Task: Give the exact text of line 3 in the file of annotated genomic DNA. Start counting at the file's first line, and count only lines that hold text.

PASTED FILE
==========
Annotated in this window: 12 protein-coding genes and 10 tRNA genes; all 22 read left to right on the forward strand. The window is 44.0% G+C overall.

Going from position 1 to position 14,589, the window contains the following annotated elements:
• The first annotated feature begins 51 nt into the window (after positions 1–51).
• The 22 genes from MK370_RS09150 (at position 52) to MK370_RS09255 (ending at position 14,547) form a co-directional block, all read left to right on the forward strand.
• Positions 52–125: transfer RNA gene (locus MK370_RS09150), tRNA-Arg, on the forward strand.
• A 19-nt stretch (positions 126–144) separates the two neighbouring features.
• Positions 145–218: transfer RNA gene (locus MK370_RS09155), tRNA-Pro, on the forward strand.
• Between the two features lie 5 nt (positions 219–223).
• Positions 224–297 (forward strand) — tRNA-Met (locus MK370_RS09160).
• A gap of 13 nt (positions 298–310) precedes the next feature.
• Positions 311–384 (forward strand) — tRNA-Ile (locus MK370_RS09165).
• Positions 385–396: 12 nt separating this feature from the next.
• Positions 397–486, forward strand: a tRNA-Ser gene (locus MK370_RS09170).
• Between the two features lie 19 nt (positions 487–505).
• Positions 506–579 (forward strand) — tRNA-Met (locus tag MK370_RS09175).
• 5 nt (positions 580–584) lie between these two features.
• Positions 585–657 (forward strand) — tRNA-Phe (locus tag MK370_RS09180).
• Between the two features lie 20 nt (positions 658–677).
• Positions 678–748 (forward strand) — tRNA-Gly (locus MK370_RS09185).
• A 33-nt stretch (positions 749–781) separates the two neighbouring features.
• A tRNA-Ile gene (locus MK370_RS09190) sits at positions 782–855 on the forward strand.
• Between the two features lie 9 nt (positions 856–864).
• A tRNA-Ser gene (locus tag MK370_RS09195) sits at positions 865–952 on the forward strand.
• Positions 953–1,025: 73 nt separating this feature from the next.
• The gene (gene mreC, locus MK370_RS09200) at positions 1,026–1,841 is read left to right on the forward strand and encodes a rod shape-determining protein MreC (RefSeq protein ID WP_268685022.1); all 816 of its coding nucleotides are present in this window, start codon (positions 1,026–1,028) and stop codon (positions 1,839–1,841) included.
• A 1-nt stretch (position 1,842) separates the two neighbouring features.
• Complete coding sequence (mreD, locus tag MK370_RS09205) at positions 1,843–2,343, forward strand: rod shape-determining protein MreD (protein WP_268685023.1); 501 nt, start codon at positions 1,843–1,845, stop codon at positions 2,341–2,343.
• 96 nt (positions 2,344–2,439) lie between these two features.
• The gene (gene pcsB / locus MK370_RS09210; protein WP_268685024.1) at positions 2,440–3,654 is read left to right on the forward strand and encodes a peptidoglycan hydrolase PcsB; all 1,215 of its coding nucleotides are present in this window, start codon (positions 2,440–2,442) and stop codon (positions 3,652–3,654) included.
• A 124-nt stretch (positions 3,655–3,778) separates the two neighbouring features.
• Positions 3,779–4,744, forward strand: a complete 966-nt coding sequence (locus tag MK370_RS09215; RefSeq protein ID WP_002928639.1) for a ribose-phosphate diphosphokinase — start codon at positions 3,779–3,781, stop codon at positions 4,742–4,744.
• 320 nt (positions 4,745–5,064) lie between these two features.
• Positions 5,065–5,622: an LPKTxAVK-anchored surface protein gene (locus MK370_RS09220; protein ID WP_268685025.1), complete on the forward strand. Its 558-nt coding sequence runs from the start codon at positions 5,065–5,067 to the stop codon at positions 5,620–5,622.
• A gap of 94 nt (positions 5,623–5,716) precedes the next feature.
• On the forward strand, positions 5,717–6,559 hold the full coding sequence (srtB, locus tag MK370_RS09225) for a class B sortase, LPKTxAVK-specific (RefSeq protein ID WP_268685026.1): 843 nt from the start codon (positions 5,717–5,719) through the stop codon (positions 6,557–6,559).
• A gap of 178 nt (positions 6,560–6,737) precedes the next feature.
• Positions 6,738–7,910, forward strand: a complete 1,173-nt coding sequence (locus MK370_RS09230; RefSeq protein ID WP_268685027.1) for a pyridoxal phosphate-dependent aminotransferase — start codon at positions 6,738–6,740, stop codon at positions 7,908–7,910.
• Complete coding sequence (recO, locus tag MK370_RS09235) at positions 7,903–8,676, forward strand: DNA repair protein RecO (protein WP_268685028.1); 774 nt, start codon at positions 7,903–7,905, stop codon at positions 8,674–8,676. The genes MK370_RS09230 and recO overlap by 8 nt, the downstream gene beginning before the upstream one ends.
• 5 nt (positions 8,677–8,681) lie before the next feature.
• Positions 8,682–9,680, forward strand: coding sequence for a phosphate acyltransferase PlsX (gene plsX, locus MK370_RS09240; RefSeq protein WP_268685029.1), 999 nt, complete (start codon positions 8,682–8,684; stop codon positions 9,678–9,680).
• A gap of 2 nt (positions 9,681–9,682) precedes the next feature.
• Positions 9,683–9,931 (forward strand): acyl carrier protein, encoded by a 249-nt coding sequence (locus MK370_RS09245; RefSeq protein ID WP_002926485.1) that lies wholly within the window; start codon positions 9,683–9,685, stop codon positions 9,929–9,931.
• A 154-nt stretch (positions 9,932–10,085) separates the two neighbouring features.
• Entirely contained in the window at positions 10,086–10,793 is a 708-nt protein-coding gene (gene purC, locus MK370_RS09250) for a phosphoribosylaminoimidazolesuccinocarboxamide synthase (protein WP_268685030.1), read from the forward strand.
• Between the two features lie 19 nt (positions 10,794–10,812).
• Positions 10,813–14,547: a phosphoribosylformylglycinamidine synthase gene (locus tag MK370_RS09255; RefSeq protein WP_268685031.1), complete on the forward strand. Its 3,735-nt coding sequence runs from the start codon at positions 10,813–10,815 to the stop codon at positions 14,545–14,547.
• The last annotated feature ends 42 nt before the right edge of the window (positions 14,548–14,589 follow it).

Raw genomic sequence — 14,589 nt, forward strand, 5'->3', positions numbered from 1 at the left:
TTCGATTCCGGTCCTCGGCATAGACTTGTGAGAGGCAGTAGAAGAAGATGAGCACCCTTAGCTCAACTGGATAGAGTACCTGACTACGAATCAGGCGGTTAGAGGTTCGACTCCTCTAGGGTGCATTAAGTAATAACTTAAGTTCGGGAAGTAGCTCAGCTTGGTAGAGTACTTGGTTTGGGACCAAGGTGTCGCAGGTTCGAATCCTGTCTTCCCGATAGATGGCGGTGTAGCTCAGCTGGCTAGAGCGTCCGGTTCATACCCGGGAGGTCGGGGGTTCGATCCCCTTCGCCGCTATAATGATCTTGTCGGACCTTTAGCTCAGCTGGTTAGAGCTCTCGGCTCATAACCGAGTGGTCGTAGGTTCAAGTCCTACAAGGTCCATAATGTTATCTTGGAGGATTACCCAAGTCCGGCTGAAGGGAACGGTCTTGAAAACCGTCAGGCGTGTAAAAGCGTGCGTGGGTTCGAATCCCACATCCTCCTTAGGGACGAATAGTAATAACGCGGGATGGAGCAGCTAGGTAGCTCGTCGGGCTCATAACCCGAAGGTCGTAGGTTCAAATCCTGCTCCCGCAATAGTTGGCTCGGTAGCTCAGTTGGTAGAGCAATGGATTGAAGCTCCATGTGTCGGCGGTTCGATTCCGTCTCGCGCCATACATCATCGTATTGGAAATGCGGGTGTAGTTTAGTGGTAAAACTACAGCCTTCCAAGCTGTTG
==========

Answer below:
• The first annotated feature begins 51 nt into the window (after positions 1–51).